Give ‘em The Business

By Sarah Tackett

When Mr. J-Roddy handed me a cardboard covered, duct-taped copy of his new album (that appeared to have somebody’s blood on it), I was all smiles. Here Come Trouble promises serious fun, complete with the blood, sweat, and maybe even some man-tears of this hardworking band.

“Work?!” you declare “but their songs are so whimsical and fancy-free?” And this is very true. However, seeing them in concert makes it obvious that these kids have put some serious time and effort into their music. Either that, or they’re magical.

So what makes them so great? For starters, they play their instruments well. Flawlessly well. Now that might seem expected from a group of touring musicians, but I assure you it’s not. (Hell, even Madonna-pop-goddess can’t play the guitar. It’s really pitiful to watch her try and people still cheer for her like she invented the thing.) J-Roddy plays the piano like he invented the piano. That is skill, ladies and gentlemen.

The rest of the guys are perfect. Just to give you an idea of their range, the keyboardist pulled out a trumpet and then later a banjo. If he threw a tuba on his back while playing the xylophone with his feet it wouldn’t have surprised me. The drummer also rocked. Large crashing percussion noises happened at appropriately manic moments. Other times, songs were completed with the light ding of the triangle. (It’s funny how that ding makes all the difference). One of the guitarists also plays a mean kazoo…speaking of instruments that make all the difference—nothing sounds quite like a kazoo.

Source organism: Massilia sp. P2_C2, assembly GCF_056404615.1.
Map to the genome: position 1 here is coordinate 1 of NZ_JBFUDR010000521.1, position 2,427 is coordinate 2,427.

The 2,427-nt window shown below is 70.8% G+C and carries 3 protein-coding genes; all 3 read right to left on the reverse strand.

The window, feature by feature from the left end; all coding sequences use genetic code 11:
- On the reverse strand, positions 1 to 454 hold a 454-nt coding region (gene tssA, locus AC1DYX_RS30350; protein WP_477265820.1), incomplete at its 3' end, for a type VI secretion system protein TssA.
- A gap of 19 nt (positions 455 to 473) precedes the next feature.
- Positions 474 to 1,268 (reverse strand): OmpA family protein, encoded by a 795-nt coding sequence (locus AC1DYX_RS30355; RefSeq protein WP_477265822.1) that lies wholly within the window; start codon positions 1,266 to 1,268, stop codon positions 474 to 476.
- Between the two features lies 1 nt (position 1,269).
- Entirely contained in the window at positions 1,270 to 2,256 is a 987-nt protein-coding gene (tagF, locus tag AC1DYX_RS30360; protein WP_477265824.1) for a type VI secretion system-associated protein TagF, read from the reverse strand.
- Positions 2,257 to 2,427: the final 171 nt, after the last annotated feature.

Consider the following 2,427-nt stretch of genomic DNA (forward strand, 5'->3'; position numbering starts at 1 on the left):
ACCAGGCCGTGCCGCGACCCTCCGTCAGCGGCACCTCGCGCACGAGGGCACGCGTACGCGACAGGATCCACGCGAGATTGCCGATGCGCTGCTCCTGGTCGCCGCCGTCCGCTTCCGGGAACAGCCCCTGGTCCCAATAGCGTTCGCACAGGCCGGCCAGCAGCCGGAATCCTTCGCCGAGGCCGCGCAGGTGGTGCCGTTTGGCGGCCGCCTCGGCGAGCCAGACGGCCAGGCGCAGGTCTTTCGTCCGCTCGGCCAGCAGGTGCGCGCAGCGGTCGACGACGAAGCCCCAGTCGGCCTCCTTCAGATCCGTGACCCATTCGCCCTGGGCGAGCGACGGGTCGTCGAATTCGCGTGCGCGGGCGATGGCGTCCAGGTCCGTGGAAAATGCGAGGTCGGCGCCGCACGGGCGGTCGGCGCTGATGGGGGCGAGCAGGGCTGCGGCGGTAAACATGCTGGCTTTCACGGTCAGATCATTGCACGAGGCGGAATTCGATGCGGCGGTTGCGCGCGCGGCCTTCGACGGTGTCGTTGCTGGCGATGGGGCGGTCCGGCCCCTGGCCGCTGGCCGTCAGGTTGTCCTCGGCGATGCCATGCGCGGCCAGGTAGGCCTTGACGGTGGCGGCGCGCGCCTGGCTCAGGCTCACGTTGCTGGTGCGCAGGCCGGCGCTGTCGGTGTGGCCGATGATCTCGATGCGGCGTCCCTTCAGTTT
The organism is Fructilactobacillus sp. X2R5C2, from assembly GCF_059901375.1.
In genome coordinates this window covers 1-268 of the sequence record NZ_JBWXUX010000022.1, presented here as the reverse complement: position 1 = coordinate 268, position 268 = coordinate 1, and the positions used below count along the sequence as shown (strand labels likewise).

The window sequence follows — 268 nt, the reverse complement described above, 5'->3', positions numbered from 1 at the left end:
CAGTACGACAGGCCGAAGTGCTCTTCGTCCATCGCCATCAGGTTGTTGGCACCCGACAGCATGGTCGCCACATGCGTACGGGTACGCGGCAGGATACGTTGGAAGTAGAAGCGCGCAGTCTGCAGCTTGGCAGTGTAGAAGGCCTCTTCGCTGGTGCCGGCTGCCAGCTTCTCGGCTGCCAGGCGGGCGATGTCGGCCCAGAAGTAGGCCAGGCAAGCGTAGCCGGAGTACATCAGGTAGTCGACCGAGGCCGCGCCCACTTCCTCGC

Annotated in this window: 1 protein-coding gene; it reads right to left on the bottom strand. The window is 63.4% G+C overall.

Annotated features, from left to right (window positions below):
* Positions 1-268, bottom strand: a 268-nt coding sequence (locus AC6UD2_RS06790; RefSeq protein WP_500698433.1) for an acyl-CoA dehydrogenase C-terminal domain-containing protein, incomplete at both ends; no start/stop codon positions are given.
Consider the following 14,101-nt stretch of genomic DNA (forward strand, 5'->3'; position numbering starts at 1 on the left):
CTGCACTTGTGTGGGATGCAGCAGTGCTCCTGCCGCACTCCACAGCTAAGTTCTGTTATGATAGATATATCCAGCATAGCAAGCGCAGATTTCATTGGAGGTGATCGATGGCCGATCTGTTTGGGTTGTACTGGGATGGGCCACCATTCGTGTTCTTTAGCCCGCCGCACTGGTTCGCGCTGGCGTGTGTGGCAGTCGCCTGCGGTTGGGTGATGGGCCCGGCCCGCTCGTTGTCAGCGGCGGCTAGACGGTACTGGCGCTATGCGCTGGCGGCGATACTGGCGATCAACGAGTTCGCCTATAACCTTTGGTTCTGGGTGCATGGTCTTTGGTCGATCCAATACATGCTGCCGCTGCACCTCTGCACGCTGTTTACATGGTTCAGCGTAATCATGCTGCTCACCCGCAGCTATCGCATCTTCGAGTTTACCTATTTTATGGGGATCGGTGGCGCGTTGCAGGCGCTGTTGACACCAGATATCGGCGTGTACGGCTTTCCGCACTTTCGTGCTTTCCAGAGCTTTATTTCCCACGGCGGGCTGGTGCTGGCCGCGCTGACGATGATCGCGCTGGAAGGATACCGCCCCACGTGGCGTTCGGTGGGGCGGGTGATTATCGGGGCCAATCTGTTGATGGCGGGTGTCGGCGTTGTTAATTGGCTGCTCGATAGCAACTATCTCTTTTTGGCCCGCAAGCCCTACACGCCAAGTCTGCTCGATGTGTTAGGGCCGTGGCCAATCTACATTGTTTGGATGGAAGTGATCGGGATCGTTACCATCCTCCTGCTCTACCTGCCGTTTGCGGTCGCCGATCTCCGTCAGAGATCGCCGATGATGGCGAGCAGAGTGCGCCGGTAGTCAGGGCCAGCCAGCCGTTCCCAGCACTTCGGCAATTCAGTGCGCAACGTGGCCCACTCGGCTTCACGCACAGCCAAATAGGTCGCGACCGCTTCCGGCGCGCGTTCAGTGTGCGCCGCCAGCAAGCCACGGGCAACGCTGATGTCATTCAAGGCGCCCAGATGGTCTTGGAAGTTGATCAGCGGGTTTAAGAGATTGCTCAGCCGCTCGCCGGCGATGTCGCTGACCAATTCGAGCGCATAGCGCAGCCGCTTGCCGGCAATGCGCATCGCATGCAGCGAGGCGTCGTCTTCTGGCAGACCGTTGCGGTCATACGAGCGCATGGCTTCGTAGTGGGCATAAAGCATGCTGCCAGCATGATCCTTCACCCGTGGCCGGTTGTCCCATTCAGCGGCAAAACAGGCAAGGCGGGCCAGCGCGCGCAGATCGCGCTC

They are talented, and they have arrived at a completely unique sound. That itself is the impossible dream of most bands out there. These days the radio plays cover garbage and the same sampled beats of the same songs over and over like there is nothing else left.

J-Roddy and The Business are fantastic because they offer a completely unique show altogether. It’s like a carnival, or an insanely gifted one-man-band. It doesn’t make sense but it is hypnotically beautiful, funny, and fascinating to see—like watching polar bears swim—you always want to stick around just to see what they’ll do next.

At times J-Roddy sings with a scratchy boozed-up voice about being “drunk on a young girl’s love” and the music follows him, and before you know it you feel like swaying back and forth in a singsong drunken saloon dance. Then the whole band breaks out into the desperate chorus screaming, “I love you, I love you.” It’s dead on reminiscent of hysterical answering machine messages of intoxicated exes. And it’s hilarious.

At other times his vocals are smooth and crystal clear. He’s backed up by the rest of the band in falsetto who sounds just like a small children’s choir. His piano becomes peppy and the whole band pulls it together, to later surprise you again with sudden outbursts of choreographed head-banging and ninja-kicks. Whatever the mood, their music always maintains a brilliant energy that makes you want to dance.

The band’s lyrics are quixotic, puzzling and a tad romantic. For example, “I saw a heart in your shopping cart,” or “Hate and love and joy and pain/ burn a little different but they’re all the same.” However, sometimes they border profound, “my friend had a friend he knew how to bend/ he taught me for free how to bend what I be/and strange as it sounds I was bent on being me.”

These guys are smart, and they practice their instruments, as well as their ninja-kicks. They have Willy Wonka sized imaginations and they have worked their pants off to create a new sound, that can most simply be described as being underwater at the circus in a little drunken saloon where they play boozy blues and festive pop.

Whatever, all I know is that their music makes you feel good. I’m nobody’s groupie, but I have already carved J-Roddy Walston and The Business into my trapper-keeper. Please, if Rolling Stone dares to give Northern State, (the chicks whose only talent is ripping off the Beastie Boys) three stars, the least you could do is check out J-Roddy’s album for doing something completely original. Seriously, how often do you get the chance? n